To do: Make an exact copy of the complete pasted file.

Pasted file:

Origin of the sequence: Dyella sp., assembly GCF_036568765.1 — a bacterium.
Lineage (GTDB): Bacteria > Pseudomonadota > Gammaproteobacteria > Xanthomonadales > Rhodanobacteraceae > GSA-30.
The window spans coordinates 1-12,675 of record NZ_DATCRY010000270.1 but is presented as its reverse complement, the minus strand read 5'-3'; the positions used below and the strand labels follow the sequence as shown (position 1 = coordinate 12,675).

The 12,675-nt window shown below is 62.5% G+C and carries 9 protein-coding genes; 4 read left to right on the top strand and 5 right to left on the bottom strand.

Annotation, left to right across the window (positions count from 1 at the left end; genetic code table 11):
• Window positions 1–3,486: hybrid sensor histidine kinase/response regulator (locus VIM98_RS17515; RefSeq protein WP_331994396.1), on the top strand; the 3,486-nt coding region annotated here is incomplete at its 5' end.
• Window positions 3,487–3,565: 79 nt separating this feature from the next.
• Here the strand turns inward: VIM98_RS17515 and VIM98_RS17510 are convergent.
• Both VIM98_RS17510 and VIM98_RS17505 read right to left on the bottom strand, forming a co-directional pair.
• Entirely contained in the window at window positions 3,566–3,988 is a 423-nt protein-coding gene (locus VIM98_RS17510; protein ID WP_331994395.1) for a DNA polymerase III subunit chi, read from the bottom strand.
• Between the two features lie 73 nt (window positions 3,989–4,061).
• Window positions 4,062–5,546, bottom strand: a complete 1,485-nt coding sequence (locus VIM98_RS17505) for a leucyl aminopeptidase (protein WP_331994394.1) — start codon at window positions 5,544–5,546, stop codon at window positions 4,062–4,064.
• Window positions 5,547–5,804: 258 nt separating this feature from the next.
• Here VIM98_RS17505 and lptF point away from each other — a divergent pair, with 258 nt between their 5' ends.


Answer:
Origin of the sequence: Dyella sp., assembly GCF_036568765.1 — a bacterium.
Lineage (GTDB): Bacteria > Pseudomonadota > Gammaproteobacteria > Xanthomonadales > Rhodanobacteraceae > GSA-30.
The window spans coordinates 1-12,675 of record NZ_DATCRY010000270.1 but is presented as its reverse complement, the minus strand read 5'-3'; the positions used below and the strand labels follow the sequence as shown (position 1 = coordinate 12,675).

The 12,675-nt window shown below is 62.5% G+C and carries 9 protein-coding genes; 4 read left to right on the top strand and 5 right to left on the bottom strand.

Annotation, left to right across the window (positions count from 1 at the left end; genetic code table 11):
• Window positions 1–3,486: hybrid sensor histidine kinase/response regulator (locus VIM98_RS17515; RefSeq protein WP_331994396.1), on the top strand; the 3,486-nt coding region annotated here is incomplete at its 5' end.
• Window positions 3,487–3,565: 79 nt separating this feature from the next.
• Here the strand turns inward: VIM98_RS17515 and VIM98_RS17510 are convergent.
• Both VIM98_RS17510 and VIM98_RS17505 read right to left on the bottom strand, forming a co-directional pair.
• Entirely contained in the window at window positions 3,566–3,988 is a 423-nt protein-coding gene (locus VIM98_RS17510; protein ID WP_331994395.1) for a DNA polymerase III subunit chi, read from the bottom strand.
• Between the two features lie 73 nt (window positions 3,989–4,061).
• Window positions 4,062–5,546, bottom strand: a complete 1,485-nt coding sequence (locus VIM98_RS17505) for a leucyl aminopeptidase (protein WP_331994394.1) — start codon at window positions 5,544–5,546, stop codon at window positions 4,062–4,064.
• Window positions 5,547–5,804: 258 nt separating this feature from the next.
• Here VIM98_RS17505 and lptF point away from each other — a divergent pair, with 258 nt between their 5' ends.